It does give us an idea. If the, say, dozen or two marines we do know about only come from the tribesmen and none from anywhere else.... Even if no White Scar from any novel ever published has expressed a background besides being a nomad on Chogoris, there are countless White Scars whose backgrounds we just don't know.
Chogoris is a feral world, is it not? Even those living in cities would be tribe citizens. Just not nomadic ones.It does give us an idea. If the, say, dozen or two marines we do know about only come from the tribesmen and none from anywhere else...
It's probably more likely that they recruit heavily from the tribes and few if any from the cities.
Now I'll be the first one to say that we don't know for sure. But from the information we are given (the lack of non-nomadic White Scars mentioned and the types of people we know Space Marines like to recruit from) it does suggest that the tribesmen would be the primary recruiting pool.
Also when looking at the Index Astartes, it does mention that (at least post-Heresy), "The Stormseers of the White Scars venture down into the steppes every ten summers to obesrve the tribes and their battles, picking the best and bravest warriors and returning them to Quan Zhou to become Space Marines."
Once of their initiation trials is to travel to the pyre-tombs of dead White Scars which is a "great pilgrimage for young tribal warriors".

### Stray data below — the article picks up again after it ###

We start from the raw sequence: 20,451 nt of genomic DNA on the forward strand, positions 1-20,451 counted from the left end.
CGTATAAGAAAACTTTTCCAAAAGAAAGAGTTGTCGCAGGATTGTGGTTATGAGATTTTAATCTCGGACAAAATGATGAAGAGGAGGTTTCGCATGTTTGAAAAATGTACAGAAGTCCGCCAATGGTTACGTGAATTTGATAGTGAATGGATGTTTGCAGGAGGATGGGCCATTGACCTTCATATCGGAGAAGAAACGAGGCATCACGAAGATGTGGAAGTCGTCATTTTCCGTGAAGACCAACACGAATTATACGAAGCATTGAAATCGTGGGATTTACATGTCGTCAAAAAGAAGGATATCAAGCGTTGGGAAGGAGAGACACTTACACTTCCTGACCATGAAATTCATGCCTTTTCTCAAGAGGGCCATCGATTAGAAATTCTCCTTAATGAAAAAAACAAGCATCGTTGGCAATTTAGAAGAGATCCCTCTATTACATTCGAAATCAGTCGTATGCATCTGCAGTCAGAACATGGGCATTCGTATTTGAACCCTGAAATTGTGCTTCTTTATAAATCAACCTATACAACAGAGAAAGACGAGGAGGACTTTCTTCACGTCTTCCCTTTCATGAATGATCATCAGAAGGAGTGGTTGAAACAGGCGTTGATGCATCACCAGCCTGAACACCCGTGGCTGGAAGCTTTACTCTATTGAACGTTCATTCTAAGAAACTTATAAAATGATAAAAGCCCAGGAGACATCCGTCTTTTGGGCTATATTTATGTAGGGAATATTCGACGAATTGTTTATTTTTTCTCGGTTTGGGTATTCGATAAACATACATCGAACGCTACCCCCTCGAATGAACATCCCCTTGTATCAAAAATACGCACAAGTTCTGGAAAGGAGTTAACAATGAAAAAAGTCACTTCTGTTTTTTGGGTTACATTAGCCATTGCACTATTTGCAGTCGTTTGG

And another section of the entry states, "However once a warrior has been chosen to join the White Scars, his tribal allegiance is replaced with loyalty to the Great Ghan and the Chapter. Warriors from different tribes are therefore mixed with one another in squads to break up individual tribal loyalties."
There seems to be a strong assumption that every single White Scar is a tribesman. There's no "If an aspirant is a tribes then..." "All tribesmen will then have to..." It just flats out states that every warrior that becomes a White Scar has tribal allegiance.
I mean, potentially, the White Scars may have drawn recruits from the cities during the Heresy, but for one reason or another they decided to stop post-Heresy--perhaps they found the recruits unsatisfactory?
While the matter isn't quite definitively settled (when are they going to release a Forgeworld book on the White Scars!?!), I would say it is more likely they recruited heavily--if not exclusively--from the tribes than not.
I don't believe so. In the Index Astartes, the people of the plains are repeatedly called tribesmen or referred to as part of a tribe.Even those living in cities would be tribe citizens. Just not nomadic ones.